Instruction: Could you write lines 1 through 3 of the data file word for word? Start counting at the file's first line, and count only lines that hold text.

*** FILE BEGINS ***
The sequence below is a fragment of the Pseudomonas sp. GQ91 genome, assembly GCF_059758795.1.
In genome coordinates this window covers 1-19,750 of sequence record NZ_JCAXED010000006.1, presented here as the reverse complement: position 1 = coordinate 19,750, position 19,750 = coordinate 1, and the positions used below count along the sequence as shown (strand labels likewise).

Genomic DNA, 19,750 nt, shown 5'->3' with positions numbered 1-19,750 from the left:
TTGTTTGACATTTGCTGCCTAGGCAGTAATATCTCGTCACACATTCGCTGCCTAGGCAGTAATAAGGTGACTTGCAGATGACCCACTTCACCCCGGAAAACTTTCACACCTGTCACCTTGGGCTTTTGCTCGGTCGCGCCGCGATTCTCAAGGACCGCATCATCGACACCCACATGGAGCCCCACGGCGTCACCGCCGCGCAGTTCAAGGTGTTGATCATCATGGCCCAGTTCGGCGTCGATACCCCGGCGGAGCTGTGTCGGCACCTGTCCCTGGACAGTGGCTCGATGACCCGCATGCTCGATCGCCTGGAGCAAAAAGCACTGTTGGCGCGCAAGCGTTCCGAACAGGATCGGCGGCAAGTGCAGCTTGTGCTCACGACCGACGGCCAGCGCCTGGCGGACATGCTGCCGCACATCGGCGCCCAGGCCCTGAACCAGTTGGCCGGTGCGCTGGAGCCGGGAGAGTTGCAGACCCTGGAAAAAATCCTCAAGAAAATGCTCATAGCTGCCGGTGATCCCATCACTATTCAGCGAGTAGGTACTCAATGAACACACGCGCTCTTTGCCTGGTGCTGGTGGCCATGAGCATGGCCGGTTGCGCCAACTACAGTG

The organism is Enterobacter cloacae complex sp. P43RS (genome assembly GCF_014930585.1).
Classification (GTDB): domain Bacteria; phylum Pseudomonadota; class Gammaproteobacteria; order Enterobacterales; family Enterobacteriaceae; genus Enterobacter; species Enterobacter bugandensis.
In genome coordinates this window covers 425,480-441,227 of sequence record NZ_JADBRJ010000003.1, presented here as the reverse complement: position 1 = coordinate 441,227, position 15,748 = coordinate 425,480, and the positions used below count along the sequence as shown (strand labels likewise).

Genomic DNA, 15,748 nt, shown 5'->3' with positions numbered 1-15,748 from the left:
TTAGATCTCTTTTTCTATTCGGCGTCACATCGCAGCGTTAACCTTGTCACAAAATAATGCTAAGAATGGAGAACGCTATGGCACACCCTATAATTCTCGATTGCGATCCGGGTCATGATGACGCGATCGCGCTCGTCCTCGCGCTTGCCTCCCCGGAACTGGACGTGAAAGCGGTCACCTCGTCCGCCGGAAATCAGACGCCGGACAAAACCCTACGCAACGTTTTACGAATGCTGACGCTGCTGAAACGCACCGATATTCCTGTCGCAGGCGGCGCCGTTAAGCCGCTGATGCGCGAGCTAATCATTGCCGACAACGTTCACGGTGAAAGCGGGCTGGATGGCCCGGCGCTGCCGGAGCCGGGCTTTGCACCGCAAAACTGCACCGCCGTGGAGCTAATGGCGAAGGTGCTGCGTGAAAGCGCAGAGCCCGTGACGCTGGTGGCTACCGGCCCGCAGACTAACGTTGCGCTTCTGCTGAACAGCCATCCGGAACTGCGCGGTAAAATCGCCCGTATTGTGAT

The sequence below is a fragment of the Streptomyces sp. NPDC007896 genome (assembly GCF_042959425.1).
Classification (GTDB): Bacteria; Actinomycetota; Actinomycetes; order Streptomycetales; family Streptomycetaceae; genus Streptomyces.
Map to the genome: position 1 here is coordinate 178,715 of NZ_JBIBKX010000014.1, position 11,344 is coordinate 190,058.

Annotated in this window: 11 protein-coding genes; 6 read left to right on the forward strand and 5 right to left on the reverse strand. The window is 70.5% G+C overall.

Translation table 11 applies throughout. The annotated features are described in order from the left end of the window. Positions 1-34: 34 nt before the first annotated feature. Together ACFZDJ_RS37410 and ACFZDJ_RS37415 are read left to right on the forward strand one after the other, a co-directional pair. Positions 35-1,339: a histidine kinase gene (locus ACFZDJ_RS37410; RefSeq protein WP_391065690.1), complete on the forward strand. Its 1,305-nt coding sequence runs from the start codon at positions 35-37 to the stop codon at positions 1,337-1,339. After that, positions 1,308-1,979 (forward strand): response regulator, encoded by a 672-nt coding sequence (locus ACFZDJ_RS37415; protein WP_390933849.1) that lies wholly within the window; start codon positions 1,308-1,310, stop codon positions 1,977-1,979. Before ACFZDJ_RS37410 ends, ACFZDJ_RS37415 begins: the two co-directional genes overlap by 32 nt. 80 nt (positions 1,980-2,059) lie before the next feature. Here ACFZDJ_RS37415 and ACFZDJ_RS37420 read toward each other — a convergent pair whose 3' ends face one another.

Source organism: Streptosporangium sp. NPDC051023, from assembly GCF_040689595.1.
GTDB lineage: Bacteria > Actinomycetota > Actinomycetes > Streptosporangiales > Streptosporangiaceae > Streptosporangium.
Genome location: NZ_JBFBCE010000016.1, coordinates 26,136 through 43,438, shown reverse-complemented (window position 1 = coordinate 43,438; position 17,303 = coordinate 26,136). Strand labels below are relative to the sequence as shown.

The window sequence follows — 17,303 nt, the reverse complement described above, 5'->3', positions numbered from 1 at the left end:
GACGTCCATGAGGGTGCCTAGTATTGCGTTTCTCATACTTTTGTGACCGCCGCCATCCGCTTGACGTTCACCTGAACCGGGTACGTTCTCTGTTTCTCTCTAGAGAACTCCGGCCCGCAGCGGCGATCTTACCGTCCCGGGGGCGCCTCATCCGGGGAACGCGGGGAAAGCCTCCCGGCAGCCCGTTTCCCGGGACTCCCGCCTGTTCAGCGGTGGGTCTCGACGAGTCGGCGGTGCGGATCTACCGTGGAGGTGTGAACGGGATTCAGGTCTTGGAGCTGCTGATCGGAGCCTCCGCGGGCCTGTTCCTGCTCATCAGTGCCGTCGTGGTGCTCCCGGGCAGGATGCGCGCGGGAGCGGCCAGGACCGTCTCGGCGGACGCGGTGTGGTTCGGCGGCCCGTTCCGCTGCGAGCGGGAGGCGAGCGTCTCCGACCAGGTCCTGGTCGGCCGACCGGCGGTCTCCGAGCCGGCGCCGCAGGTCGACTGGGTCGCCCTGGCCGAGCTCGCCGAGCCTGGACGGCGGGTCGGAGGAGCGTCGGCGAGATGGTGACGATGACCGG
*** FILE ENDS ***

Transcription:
The sequence below is a fragment of the Pseudomonas sp. GQ91 genome, assembly GCF_059758795.1.
In genome coordinates this window covers 1-19,750 of sequence record NZ_JCAXED010000006.1, presented here as the reverse complement: position 1 = coordinate 19,750, position 19,750 = coordinate 1, and the positions used below count along the sequence as shown (strand labels likewise).

Genomic DNA, 19,750 nt, shown 5'->3' with positions numbered 1-19,750 from the left: